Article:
Monday, October 24, 2011

Kampfgruppe Normandy

Spurred by their present sale and the opportunity I had to look at a copy of the rules a week or so ago, I succumbed to buying a copy of the Warhammer Historical World War Two rules.

Now, had I not had any chance to look at the rules before I would have presumed them to simply be another reworking of the Warhammer 40k game engine, as used for The Great War rules.  I've dabbled with Warhammer World War two in the past, and whilst they worked adequately, they were not especially distinct or innovative.  I would have passed on a £24 version of them (never mind a £48 version!)

But I can happily report that these rules are nothing of the sort. Although based on a purely D6 system, it is far more thought out than Warhammer and contains a number of features to reflect the fog of war and the reality of battle at a relatively small scale.

The rules are for combined actions in the Normandy theatre specifically, dealing typically with engagements of platoon to company scales, though for those with the time and space, Battalion scaled battles can be accommodated.  It is early, and I haven't yet read the rules in full, or played them, but items I like based on first reviewing include:

  • Although the rules are IgoUgo, a player can set up his units to interrupt the opponent's turn.
  • You can only activate as many elements of your force per turn as you get randomised command points for, plus the value of command assets you've purchased for your order of battle.
  • You can always fire for suppression at a target, but aimed fire requires observation.
  • Hitting a target is much the same for any firer at a given range, it is down to the concealment of an enemy as to how effective those hits are.  Units running around under the enemies guns, in the open, will get slaughtered by fire.
  • Similarly anti tank fire is effected very clearly by armour.  If a tank's armour is too thick and the firers gun too weak, there is no chance of destroying the target, though on a double six you do get lucky and immobilise it.
  • Suppression stops units acting until the commander uses morale chips to remove them.
  • Artillery cover can be dedicated or limited, so there is no guarantee of getting it when you need it.
  • Air cover is even less certain.
  • Several actions require the use of morale chips, and when you use a morale chip it reduces your overall morale by a random value.  Your force morale is based on mainline units in your order of battle.  Run out of morale points and your force is broken and the game ends.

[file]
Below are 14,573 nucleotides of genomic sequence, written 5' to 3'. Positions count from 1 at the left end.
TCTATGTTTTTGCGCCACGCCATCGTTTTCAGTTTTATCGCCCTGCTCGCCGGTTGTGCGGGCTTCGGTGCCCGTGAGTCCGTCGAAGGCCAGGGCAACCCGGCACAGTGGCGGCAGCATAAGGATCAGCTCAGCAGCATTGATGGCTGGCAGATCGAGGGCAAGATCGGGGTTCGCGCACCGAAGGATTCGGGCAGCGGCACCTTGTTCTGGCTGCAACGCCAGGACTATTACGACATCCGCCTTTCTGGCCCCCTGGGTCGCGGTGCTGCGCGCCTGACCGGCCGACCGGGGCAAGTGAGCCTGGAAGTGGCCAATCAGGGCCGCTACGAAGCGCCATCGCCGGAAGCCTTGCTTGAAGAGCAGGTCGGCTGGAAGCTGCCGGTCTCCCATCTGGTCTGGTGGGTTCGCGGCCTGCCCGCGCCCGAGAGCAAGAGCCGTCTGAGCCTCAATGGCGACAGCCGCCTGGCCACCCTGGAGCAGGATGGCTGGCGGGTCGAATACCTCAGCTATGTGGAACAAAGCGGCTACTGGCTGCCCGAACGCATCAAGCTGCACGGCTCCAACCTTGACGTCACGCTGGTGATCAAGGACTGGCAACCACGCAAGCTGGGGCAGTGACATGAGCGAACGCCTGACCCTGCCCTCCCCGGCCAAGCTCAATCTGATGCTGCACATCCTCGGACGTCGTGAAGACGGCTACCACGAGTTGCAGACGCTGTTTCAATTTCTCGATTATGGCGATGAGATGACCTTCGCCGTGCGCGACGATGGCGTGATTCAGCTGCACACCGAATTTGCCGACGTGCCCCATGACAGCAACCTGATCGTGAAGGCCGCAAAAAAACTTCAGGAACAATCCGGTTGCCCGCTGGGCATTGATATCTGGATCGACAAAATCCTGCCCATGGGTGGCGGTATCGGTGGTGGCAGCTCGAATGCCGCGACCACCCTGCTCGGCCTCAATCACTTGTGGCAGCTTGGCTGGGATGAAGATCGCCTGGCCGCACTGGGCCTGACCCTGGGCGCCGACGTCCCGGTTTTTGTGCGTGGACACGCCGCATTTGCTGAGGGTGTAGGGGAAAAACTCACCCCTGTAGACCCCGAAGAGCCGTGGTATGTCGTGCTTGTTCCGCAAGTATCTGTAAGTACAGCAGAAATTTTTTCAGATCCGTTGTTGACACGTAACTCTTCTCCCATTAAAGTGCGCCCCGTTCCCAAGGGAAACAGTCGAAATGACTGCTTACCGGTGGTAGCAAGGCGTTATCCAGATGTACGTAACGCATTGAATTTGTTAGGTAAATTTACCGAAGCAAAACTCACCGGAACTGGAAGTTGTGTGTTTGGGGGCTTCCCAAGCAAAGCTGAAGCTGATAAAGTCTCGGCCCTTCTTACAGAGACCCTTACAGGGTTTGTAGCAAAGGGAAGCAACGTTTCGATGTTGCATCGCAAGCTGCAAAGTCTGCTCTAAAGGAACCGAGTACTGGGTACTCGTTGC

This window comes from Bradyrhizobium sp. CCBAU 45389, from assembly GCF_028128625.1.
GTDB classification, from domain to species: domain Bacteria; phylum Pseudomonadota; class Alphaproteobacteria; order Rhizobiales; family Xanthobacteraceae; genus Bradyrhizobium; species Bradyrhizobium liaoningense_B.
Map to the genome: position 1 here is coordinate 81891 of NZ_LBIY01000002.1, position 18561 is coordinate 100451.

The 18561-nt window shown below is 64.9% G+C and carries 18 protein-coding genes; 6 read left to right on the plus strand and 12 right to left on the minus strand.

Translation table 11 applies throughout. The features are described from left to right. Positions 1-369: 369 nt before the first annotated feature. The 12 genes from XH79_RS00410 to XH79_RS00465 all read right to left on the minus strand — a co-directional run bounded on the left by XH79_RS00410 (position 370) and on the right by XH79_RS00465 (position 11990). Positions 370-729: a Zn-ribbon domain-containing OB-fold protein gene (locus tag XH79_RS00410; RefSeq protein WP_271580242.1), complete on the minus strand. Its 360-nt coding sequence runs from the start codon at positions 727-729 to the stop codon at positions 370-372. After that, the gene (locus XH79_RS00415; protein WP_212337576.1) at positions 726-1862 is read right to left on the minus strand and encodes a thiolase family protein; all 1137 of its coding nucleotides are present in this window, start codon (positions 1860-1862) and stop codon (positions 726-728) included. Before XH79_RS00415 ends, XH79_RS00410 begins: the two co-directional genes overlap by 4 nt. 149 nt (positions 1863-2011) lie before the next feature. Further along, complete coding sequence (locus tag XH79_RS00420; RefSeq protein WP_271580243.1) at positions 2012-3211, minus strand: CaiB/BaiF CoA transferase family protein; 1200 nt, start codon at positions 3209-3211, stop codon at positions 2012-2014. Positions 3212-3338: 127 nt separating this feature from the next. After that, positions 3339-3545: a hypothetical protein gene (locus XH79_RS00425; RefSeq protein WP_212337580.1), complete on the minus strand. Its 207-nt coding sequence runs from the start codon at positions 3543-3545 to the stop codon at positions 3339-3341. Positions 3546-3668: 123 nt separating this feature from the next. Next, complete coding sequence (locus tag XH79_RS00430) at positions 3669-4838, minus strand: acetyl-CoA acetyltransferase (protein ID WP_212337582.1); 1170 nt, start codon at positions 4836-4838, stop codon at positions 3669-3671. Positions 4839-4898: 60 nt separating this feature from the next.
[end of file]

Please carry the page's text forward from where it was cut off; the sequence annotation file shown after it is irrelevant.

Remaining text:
In short I like a lot of the core mechanics and they are nothing like 40k!

Also they are only the first quarter of a 360 page, full colour rule book.  Also included are 8 army lists (4  German and two each for the Americans and British), 2 campaigns, a tonne of background and no end of scenarios.  Given the production values, one can see why the book was priced originally at the astronomical price of nigh on fifty quid; but at half that it represents a veritable bargain!

The rules talk throughout about 20mm scale gaming, my first love, and lean towards, but don't depend on single based miniatures.  I think those with flames of war armies would have no difficulty using these rules instead, though I feel the game will be slower and more realistic by comparison.  Additionally small games with 28mm models will probably work well enough.

Given the apparent situation at Warhammer Historical/Forgeworld*, I wonder what future these rules really have, but if they play as well as they look I'm sure internet support will develop for them.  Hopefully other theatres will be covered in the event of such success.

I certainly look forward to giving them a try, and if nothing else they are a rich seam of material to mine for any WW2 gamer.

*Incidentally, indicative of FW's mindset, and part of the problem with my copy of a historical set of rules, I received catalogues for their ranges of resin models for GW's premier fantasy and Sci-Fi gaming systems.  No use to me, or many other of the buyers of these rules I think, and straight into the recycling.  FW does not seem to understand its new subsidiaries audience and so is wasting money marketing wrongly at them.  Yes, they have nothing to offer that audience, making no historical models; better to say nothing at all therefore than to annoy your customers with 'junk mail'.


  1. I too, purchased this book recently, probably due to the fact that it was under my nose a half the original price. But besides that, I still have a wardrobe of 20mm plastics, from years gone by, in my garage.
    The rules dont look to bad at first glance, reminding me of similar past rules we used to game with.
    Like yourself, Im yet to try them out, but it may be the incentive to dust down the old 'Airfix" & 'Matchbox' kits again and forge ahead through those dreaded Norman hedgerows.
    Cheers, Guido.

  2. I also jumped at the chance to get these at a huge discount. I knew nothing about the system and was very surprised at the 'originality' of the mechanism. The only thing I am critical of are the army lists which seem to be not very historical. My plan is to use these with my extensive 28mm collection and I think they will work well.